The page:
With Richmond Fine Dentistry’s dental hygienist, Melbourne has a dental hygienist you can trust for professional and high-quality teeth cleaning.
Your Dental Hygiene Appointment
All patients coming to our dental clinic for a teeth cleaning appointment will now receive a more in-depth clean. Our practice has acquired an Airflow GBT tool, This Swiss-engineered tool, called Guided Biofilm Therapy, allows our dental hygienist to identify more plaque deposits accurately and remove them using air.
Compared to a traditional tooth clean using manual dental scrapers, the EMS Airflow GBT tool is:
- quicker, taking about half the time needed for a conventional clean
- more efficient, identifying more plaque deposits
- affordable, with no extra cost to patients for the use of this equipment.
Please visit our EMS Airflow Guided Biofilm Therapy (GBT) page to learn more.
You should brush your teeth for at least two minutes twice a day. Our dental hygienist recommends this for teeth cleaning, fresh breath and contributes to the prevention of gum disease. Effective brushing technique is vital.
Dental Hygienist Tips on Effective Brushing
Our dental hygienist recommends you select a soft-bristled toothbrush with a small head so you can access hard to reach places including your back teeth. This avoids your tooth enamel being damaged by scrubbing with a hard brush. At Richmond Fine Dentistry we have a selection of toothbrushes for your convenience.
Advice on Interdental Cleaning
Effective teeth cleaning comprises two parts: brushing and interdental cleaning, or cleaning between the teeth. 60% of the clean happens because of brushing: the other 40% of the clean is due to interdental cleaning. Our dental hygienist recommends regular interdental cleaning, especially before bed, as an essential part of your oral care routine. It will remove plaque build-up and food particles between your teeth where the tooth brush can’t access.
When flossing, be careful to avoid injuring your gums.
How to Floss Effectively
- Using approximately 50cm of floss, wind it loosely around your middle fingers and hold the floss with thumbs and index fingers so you have about 1 cm of floss. Carefully insert the floss between two teeth using a back and forward sawing action. Curve the floss around the side of your tooth to make a curved ‘C’ shape. Slide the floss up and down the side of each tooth. Gently push the floss under the gums as far as it can go whilst the floss is curved around the root of the tooth. Do not force the floss below the gums. Floss until you get a nice squeaky clean feeling.
- Our dental hygienist says: remember each space has two surfaces to clean!
- Use a clean length of floss of approximately 7 centimetres for each tooth, repeat the process for all your teeth. Don’t forget to floss the back and sides of your back teeth. Although it can take some time to master, it’s an important part of your daily oral hygiene routine.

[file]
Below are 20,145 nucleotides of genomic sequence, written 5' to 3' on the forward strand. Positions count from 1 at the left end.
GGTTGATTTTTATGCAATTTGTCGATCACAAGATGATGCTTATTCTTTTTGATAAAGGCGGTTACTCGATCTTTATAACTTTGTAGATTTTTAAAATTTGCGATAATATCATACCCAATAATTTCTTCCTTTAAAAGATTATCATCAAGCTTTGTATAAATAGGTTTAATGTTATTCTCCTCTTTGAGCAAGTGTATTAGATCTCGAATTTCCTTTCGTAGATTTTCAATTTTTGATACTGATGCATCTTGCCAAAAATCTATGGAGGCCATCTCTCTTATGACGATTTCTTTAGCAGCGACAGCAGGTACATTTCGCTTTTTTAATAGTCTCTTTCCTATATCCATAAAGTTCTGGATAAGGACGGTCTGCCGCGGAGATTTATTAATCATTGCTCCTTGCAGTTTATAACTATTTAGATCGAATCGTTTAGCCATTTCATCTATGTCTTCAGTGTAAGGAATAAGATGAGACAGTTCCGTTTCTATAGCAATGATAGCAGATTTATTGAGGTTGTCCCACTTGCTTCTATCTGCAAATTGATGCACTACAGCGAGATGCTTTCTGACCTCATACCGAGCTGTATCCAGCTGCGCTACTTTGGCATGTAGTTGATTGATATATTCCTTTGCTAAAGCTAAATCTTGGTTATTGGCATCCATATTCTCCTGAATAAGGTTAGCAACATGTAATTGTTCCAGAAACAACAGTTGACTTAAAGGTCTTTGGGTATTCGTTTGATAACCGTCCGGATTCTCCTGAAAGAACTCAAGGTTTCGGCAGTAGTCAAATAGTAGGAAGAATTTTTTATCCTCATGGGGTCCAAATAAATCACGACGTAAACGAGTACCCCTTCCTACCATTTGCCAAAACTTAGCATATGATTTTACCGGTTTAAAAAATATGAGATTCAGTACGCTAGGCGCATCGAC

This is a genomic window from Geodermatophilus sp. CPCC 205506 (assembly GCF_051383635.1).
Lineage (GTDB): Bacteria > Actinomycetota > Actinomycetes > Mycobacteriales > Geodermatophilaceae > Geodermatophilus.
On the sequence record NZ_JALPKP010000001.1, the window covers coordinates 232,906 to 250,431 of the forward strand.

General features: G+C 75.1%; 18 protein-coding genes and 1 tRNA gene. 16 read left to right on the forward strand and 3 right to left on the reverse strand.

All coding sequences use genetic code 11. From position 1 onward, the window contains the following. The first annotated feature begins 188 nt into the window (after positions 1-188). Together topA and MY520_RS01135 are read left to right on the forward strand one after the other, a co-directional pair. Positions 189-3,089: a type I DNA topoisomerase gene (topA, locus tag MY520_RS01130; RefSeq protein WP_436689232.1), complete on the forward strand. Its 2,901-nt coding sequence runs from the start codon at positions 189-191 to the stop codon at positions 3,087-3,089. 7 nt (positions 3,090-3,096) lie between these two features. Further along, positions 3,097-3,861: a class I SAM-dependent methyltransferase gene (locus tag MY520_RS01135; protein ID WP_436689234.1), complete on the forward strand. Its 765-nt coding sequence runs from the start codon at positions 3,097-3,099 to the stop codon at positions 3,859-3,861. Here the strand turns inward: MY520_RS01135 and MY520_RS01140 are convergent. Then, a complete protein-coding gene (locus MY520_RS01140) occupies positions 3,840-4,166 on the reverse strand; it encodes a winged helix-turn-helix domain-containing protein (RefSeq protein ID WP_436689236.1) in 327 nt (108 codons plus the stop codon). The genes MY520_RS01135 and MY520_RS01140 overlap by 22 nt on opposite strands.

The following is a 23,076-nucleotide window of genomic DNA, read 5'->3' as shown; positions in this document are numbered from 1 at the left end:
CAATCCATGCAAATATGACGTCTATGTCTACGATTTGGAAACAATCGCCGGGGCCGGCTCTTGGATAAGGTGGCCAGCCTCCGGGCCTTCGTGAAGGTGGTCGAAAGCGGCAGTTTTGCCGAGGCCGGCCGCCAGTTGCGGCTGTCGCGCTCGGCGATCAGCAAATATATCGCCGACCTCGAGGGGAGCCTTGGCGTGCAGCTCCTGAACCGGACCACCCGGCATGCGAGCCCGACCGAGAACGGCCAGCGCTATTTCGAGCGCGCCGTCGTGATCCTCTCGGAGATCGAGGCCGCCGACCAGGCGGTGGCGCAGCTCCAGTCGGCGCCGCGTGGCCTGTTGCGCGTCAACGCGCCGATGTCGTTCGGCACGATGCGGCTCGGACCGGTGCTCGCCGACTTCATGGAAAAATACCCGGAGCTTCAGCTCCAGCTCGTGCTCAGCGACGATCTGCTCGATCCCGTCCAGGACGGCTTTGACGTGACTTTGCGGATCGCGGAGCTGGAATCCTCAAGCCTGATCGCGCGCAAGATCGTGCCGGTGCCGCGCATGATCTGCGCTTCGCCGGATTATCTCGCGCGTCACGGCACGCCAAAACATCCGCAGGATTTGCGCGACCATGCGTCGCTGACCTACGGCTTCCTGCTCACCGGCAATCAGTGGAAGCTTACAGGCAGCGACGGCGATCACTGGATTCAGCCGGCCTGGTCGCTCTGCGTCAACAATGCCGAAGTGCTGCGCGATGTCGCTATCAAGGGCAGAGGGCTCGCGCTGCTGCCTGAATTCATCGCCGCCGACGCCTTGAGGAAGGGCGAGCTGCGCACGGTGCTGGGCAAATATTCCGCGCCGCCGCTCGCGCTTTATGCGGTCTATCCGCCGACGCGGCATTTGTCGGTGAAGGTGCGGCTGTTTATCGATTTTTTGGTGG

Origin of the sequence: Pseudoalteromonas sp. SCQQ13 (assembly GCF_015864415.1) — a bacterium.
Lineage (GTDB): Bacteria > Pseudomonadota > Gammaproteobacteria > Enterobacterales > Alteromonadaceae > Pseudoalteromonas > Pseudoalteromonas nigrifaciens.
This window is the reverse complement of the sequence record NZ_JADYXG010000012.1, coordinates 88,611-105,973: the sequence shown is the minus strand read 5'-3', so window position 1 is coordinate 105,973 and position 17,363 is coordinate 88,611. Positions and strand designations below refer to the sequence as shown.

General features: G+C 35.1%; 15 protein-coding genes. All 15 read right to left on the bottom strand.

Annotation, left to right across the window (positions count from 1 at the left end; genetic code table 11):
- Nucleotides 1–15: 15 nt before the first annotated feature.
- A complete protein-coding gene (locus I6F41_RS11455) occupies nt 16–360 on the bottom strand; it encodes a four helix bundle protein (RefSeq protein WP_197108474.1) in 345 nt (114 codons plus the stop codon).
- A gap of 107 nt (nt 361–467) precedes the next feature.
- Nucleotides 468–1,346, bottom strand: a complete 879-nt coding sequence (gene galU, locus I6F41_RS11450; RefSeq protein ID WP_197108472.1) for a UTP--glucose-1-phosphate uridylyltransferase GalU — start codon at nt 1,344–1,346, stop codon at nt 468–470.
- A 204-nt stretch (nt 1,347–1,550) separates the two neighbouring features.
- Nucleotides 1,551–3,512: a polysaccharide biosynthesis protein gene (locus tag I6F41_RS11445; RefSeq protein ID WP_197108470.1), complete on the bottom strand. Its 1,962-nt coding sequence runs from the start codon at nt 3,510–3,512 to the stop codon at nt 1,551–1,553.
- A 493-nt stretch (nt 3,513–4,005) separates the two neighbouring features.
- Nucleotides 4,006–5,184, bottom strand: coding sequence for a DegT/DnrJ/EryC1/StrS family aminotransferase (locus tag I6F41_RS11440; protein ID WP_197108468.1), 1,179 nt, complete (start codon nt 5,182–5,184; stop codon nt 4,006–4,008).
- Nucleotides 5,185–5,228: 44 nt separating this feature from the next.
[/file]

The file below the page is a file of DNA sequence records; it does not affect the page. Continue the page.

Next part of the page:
- Children’s teeth also benefit from flossing. You should help your child brush and floss until they are around 8 years old as younger children are not able to do this effectively on their own.
- Interdental brushes are now a popular and often favoured way of cleaning between the teeth. No more ‘flossers finger’! Tooth paste can be used to enhance cleaning and deliver fluoride and other beneficial agents like Triclosan found in Colgate Total to the interdental tooth surfaces.
- Come into Richmond Fine Dentistry: we have a full range of interdental brushes. We would be happy to advise you on correct size of brush for you and brush technique.
How Do I Clean Surfaces Where There Are Large Gaps or Teeth Missing?
You can use your floss or even a small toothbrush, but the ‘shoe shine technique’ is ideal.
Shoe Shine Technique
Buy some 2in x 2in (5cm x 5cm) gauze. Pull gauze at corners to create a long thick ‘floss’ and use to polish the surfaces of the teeth facing onto the gaps and the very back surfaces. Toothpaste can be applied to gauze and use in a shoe-shine, back and forth motion, a bit like drying your back with a towel. This is a great tip for partial denture wearers.
Have you ever wondered about the wisdom of brushing your teeth with a dirty, unhygienic toothbrush, that contains millions of bacteria? Some research suggests that toothbrushes are a hidden source of infective material that recontaminate the mouth and causing illness.
And the effects of tooth and gum infection are not confined to the mouth. Links have been established between periodontal disease, stroke and coronary artery disease, and recent studies indicate a connection between gum disease and higher instances of pre-term delivery and low birth-weight babies. The precise nature of these correlation has yet to be determined, but at this stage we can accept that a healthy mouth is a prerequiste for a healthy body.
Contact us today for more information or to book an appointment for your dental hygienist, Melbourne.